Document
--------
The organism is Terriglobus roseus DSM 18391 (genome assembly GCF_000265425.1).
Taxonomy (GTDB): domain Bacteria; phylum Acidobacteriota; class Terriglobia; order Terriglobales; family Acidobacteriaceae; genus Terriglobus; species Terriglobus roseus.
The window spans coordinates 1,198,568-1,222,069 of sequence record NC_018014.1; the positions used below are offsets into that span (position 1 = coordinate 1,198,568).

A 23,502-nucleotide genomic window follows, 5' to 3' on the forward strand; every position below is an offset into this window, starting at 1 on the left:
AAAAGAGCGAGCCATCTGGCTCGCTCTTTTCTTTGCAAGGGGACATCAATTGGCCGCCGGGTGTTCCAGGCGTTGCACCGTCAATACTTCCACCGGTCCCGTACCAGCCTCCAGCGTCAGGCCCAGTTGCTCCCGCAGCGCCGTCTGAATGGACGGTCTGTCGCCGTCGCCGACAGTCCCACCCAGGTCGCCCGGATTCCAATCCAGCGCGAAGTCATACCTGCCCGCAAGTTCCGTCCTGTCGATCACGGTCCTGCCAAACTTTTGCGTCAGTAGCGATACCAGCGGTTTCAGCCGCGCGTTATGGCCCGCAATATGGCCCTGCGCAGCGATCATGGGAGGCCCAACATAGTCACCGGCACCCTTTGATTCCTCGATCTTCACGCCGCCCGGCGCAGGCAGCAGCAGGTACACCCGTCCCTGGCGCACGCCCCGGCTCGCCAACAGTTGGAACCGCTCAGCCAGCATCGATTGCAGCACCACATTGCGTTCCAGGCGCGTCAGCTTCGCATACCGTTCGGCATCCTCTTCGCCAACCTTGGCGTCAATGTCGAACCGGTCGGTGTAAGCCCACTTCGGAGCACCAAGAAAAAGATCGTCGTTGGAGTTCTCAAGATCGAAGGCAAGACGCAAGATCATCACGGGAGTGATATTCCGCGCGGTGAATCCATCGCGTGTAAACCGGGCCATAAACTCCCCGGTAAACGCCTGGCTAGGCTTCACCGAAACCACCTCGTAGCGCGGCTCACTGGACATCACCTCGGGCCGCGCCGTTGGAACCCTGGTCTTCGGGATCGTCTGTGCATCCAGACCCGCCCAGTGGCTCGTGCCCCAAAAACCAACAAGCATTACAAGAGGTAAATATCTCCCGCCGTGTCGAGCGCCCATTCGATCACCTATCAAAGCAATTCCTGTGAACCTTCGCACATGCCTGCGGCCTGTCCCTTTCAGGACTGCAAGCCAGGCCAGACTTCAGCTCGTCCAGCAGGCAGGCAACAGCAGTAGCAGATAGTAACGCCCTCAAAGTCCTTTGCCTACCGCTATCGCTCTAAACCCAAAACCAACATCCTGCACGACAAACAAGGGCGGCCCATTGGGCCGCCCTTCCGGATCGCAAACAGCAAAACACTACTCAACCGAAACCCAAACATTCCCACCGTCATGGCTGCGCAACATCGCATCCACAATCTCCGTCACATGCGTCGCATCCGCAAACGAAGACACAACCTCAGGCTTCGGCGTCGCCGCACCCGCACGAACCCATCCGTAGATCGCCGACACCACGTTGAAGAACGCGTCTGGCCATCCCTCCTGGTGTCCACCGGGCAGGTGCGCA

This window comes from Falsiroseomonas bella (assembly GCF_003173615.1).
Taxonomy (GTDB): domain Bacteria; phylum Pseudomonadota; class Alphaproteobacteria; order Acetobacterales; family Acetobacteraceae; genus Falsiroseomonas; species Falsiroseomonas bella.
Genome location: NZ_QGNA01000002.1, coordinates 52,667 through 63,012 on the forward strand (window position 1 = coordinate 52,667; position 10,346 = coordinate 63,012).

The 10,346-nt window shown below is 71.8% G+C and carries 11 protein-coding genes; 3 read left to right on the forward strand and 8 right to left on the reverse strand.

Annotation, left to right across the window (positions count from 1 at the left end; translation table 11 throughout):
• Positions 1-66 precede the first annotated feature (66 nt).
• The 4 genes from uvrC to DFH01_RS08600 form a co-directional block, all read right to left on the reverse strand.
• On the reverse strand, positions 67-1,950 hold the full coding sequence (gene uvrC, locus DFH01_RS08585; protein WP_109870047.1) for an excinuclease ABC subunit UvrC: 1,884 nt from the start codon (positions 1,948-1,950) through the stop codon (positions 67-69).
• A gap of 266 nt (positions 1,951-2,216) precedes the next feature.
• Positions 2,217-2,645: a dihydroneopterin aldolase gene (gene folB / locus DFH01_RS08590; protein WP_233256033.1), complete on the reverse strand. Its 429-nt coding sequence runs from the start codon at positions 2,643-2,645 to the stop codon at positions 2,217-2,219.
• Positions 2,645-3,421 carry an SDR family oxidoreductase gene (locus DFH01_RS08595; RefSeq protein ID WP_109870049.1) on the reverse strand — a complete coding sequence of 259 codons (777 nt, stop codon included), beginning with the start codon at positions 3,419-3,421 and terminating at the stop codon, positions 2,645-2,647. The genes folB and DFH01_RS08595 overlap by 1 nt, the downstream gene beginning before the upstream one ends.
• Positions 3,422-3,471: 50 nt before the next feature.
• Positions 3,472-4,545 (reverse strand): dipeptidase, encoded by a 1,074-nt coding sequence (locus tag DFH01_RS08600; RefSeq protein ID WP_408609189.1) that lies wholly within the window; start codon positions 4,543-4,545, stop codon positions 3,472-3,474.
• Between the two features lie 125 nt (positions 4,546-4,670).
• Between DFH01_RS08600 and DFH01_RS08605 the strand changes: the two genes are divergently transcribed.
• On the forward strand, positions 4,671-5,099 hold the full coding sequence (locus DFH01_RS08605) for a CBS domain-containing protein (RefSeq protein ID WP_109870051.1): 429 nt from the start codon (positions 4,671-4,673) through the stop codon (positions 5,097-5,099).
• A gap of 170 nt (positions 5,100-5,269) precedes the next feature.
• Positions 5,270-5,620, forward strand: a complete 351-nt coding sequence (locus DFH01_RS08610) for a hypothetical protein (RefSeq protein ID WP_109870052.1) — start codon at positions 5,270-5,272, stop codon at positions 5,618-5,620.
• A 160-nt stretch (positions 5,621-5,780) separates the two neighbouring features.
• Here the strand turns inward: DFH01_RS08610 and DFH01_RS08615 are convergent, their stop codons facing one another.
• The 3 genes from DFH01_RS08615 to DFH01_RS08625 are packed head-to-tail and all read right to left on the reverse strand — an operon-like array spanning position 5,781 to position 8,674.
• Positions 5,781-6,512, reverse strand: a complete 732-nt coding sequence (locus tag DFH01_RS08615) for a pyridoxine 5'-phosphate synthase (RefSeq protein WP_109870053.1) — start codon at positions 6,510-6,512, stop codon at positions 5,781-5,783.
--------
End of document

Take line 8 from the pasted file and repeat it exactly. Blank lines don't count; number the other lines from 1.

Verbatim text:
Genome location: NZ_QGNA01000002.1, coordinates 52,667 through 63,012 on the forward strand (window position 1 = coordinate 52,667; position 10,346 = coordinate 63,012).